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Baritone Victor Maurel, the first Iago in Verdi's Otello
Victor Maurel as Don Giovanni

Victor Maurel (17 June 1848 – 22 October 1923) was a French operatic baritone who enjoyed an international reputation as a great singing actor.

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BiographyEdit

Maurel was born in Marseille. Educated in music and stagecraft at the Paris Conservatory, he made his debut in opera in 1867, in the city of his birth. The following year, he performed on stage in Paris for the first time. New York first heard him in 1873, when he performed at the Academy of Music. Later, he would sing at New York's Metropolitan Opera (in 1894-96 and 1898–99). Other famous venues at which he appeared included London's Royal Opera House, Covent Garden — in 1873-79, 1891–95 and 1904 — and the Paris Opera, where he was on the roster of singers from 1879 to 1894.

Maurel was renowned in Europe and the United States for his vivid stage presence and exceptional acting and make-up skills; but his voice, while well trained and of good quality, was not considered to be as impressive as that of his chief French baritone rivals, Jean Lassalle (1847–1909) and Maurice Renaud (1861–1933).

In 1887, Maurel created the role of Iago in Otello at La Scala, Milan, and then, in 1893, he created the title role in Falstaff, again at La Scala. These were the final two, and arguably the greatest, operatic masterpieces composed by Giuseppe Verdi, and it was Verdi who selected Maurel to perform in the premieres.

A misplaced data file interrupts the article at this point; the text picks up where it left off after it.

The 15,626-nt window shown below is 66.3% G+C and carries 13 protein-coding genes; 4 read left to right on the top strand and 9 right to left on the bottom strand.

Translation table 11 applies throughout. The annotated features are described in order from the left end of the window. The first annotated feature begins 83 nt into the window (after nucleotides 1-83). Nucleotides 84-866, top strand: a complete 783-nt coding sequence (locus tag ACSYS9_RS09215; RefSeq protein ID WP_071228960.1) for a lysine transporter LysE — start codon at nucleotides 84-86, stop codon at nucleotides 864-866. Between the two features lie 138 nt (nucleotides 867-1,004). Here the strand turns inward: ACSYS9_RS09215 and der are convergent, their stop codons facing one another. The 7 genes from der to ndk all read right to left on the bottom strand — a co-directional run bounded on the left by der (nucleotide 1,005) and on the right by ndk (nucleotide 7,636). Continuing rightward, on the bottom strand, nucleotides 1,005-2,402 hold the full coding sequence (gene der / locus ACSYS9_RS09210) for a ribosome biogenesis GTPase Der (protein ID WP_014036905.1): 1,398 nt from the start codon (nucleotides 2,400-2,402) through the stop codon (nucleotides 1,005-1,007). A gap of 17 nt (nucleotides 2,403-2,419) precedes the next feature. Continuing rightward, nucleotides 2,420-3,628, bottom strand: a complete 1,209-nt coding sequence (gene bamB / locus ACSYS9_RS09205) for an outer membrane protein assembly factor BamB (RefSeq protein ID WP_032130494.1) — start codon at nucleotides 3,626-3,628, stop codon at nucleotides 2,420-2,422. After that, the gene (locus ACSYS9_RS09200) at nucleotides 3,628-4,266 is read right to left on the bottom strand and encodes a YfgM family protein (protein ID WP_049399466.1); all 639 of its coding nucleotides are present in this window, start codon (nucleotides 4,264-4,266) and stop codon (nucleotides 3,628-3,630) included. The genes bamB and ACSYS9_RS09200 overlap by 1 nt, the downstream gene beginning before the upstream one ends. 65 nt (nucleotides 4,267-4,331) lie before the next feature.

Maurel made operatic history for a third time in 1892 when he was chosen to be the first Tonio in Ruggero Leoncavallo's enduringly popular verismo opera, Pagliacci.

Like many Paris-trained singers of his day, Maurel was equally adept at performing roles in Italian and French. He appeared, too, in several German operas by Richard Wagner (on 30 March 1873 he sang in the first production in Milan of Lohengrin, to Gabrielle Krauss's Elsa), and was a famous Don Giovanni in Wolfgang Amadeus Mozart's opera of the same name. George Bernard Shaw, however, though an admirer of Maurel, claimed that his genius was not Mozartian, and commented that "the problem of how to receive a call from a public statue does not seem to have struck him as worth solving".[1]

After retiring from opera, Maurel taught singing in Paris and New York City, where he died at the age of 75. His pupils included the contralto Frances Ingram and the baritones Herbert Heyner and Thomas Quinlan (impresario).

Some impressive examples of his vocalism are preserved on gramophone records he made in the early 20th century. These recordings, which include a few French songs and arias from Otello, Falstaff and Don Giovanni, have been reissued on CD by various companies. Maurel also wrote a number of books on opera and the art of singing, and dabbled in theatrical set design. Volume One of Michael Scott's The Record of Singing (London: Duckworth, 1977) contains an informative overview of the baritone's career, an assessment of his musical importance and a brief discussion of his recordings.

ReferencesEdit

  1. ^ Review in The World, 13 May 1891, reprinted in Laurence, D. (ed) (1981), Shaw's Music, Vol. 2. The Bodley Head

Further readingEdit

External linksEdit